This is something that the risen Lord said to the members of one of his faithful churches in the Book of Revelation (3:8-13). He was encouraging them in the face of persecution by their enemies. But it is something we have to learn too, and learn well.
Though Advent is not the most appropriate time for meditating on the Passion of Christ, I recently happened to come to that section of the Gospel in my consecutive readings. I experienced a very fruitful meditation, a moment of grace (an extended “moment,” for it lasted several hours). I intend to write at length about this mystery, but probably not until Lent. For now, there are just a couple things I’d like to share.
The first is that we really have no idea how much Jesus loves us. It will take a lifetime of prayer and meditation on the Scriptures even to scratch the surface, to begin to comprehend. His love for us is not merely an excess of feeling, beyond what we are capable of feeling. It is manifested in what He has done for us, sacrificed for us, endured for us. Read carefully through the Gospel narratives of the Passion. See how Jesus knew what He was going to suffer for us, how He embraced it and went towards it willingly, despite the terror that seized Him in the garden. He gave us his precious Body and Blood for our spiritual sustenance; think of what He felt when all of his chosen apostles forsook Him and fled in his hour of need.
Jesus knew what He was doing, why He was enduring it all. He loved you, so He let them spit in his face for you (not only enduring this for you, but they spit in his face “for you,” that is, in anticipation of your doing the same through your sins—I share the guilt with you, and I have wept over it, but you have to hear the “you” to know that He did it not for generic “humanity” but for you and me personally). He loved you, so He let them strike Him across the face, mock Him, drive thorns into his head and strike Him again—so that you would not have to pay the ultimate and eternal price for your sins. He accepted the scourges and the nails for you, and He forgave you for rejecting Him and crucifying Him. He entered into an agonizing desolation such as no human being will ever experience in the way He did: “My God, my God, why have You forsaken Me?” He did that for you. Learn that He has loved you.
We must begin to forgive as Jesus has forgiven. We think perhaps that because He was divine it was easy for Him. It wasn’t. But He wanted to do it; his everlasting love compelled Him. We are like the official who was forgiven a huge debt and then refused to forgive a pittance that was owed him (Mt. -35). But others must learn that we love them (or are trying to love them) as Jesus does. We cannot stop short of this, after all He has endured to forgive us out of the abundance of his love.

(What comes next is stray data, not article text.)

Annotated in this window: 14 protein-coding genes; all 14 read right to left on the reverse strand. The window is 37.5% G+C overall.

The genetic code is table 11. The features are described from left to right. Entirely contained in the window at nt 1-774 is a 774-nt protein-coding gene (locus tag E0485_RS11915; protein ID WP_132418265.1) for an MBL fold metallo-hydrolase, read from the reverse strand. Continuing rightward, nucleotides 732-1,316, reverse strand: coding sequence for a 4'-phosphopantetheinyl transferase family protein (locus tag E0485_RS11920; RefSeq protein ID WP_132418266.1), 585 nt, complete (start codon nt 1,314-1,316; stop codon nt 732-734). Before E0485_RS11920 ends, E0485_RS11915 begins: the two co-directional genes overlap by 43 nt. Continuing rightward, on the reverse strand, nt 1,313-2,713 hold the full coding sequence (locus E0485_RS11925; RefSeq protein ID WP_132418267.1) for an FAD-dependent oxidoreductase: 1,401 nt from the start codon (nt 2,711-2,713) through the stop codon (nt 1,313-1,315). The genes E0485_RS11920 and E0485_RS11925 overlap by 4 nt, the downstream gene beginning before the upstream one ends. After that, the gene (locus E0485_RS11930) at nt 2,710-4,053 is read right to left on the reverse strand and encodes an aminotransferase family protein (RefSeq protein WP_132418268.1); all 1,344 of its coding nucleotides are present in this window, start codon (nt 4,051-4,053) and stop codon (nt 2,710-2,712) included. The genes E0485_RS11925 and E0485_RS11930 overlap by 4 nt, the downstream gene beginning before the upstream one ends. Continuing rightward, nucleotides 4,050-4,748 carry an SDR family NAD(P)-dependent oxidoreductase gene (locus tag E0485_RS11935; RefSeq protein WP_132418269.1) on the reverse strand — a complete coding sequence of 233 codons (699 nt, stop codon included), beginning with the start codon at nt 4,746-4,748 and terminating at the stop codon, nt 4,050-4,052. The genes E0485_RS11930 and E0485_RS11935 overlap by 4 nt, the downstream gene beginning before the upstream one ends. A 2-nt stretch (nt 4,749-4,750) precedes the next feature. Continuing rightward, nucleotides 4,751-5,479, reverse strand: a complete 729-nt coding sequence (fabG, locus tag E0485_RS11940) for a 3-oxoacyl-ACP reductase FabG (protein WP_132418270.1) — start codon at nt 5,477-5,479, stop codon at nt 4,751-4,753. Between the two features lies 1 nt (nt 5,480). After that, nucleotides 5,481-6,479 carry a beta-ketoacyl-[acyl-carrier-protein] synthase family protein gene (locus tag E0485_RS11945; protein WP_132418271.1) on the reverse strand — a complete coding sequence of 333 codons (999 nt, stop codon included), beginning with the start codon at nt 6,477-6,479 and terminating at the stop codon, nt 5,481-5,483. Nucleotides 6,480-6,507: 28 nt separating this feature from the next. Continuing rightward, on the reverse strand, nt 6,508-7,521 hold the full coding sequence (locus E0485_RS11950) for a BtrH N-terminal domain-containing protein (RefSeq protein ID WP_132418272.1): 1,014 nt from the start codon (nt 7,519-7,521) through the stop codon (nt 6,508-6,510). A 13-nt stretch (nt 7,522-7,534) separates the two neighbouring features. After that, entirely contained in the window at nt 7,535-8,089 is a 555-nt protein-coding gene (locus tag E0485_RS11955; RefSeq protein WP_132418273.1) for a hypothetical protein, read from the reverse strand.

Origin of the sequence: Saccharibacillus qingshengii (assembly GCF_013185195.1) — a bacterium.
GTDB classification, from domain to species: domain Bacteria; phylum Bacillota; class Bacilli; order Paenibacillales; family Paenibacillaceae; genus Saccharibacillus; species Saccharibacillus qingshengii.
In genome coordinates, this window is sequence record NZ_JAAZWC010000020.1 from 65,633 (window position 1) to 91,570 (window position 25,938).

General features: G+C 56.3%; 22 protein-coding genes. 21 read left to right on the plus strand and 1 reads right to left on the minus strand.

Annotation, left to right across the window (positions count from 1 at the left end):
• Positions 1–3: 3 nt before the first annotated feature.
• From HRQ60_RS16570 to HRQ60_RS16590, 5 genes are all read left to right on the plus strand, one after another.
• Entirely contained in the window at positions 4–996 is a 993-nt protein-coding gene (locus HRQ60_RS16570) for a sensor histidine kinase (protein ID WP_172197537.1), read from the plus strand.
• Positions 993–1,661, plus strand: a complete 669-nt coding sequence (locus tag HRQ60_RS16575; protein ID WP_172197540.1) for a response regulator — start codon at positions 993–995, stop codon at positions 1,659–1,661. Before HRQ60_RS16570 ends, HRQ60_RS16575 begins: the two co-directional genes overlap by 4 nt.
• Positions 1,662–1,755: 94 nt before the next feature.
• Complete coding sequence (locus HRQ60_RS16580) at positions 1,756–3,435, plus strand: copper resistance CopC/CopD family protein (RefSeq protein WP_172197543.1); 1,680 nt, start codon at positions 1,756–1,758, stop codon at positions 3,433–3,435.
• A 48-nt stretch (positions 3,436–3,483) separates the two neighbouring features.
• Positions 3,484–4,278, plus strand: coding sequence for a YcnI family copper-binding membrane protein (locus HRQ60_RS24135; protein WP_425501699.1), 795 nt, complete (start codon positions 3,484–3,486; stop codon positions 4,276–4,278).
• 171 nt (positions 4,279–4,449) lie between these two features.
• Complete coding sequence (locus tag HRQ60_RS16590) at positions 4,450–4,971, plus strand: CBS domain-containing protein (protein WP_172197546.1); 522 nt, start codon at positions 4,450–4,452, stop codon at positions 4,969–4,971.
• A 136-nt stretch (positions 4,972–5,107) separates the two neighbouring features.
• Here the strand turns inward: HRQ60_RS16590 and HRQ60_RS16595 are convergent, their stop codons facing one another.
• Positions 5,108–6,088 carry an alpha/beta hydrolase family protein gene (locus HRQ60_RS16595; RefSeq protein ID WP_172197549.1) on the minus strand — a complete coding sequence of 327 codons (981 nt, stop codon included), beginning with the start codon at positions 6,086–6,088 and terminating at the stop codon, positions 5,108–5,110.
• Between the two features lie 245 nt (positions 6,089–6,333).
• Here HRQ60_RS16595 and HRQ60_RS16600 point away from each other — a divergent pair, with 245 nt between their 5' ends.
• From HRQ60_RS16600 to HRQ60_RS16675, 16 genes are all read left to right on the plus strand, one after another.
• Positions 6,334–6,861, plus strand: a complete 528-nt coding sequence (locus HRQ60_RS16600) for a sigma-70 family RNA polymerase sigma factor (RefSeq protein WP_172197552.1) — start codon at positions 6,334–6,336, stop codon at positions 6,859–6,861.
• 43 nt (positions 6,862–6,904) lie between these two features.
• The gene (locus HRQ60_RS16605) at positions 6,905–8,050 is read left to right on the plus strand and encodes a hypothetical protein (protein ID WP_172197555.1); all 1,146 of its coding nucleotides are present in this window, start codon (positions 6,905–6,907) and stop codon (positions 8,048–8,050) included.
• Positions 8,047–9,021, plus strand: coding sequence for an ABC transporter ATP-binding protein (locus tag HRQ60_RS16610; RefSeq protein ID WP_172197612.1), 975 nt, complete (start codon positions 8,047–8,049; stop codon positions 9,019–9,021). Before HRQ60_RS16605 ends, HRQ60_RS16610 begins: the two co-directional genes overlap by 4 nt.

All too often, people (even Christians) find ways to criticize or complain about God: his “silence,” his “absence,” his seeming inability or unwillingness to clean up our messes and make all things right in the world. He loves us even in our blind ignorance, in our own inability to perceive his presence and the wisdom of his plans for us. It is not right for us to require Him to fix everything we’ve broken—while we still rage at Him in our obtuse stubbornness and refusal to open up to his grace and truth. Before we think we have reason to rage at God, we must learn what He has done for us out of love, while suffering for our sins. He stood there, loving us, while we denied and betrayed Him, forsook Him and fled from Him, insulted, tortured and killed Him. If we do not acknowledge this with profound repentance, the world will continue to self-destruct. But floods of grace, peace, and divine love are just barely restrained, waiting for us to open our eyes and hearts, to confess our betrayals and then receive his infinite, merciful love. He is ready to renew the face of the earth.
Learn that He has loved you, that He goes on loving you. Do not wait a moment longer to rush to Him in love and gratitude, offering yourself to Him who has offered Himself for you. For you. He waits, quietly, yet with all the impatience of a rebuffed Lover. The wounds we have given Him are so deep that He will manifest them for all eternity—not as a reproach of our wickedness, but as a testimony of his love. He considered that those wounds were worth bearing—for you. He bears them as precious and glorious jewels, for they drew from his pierced heart those eternally-resounding words: “Father, forgive them…”
To forgive is to love. And God is love. Go now to Him. You will know what to say…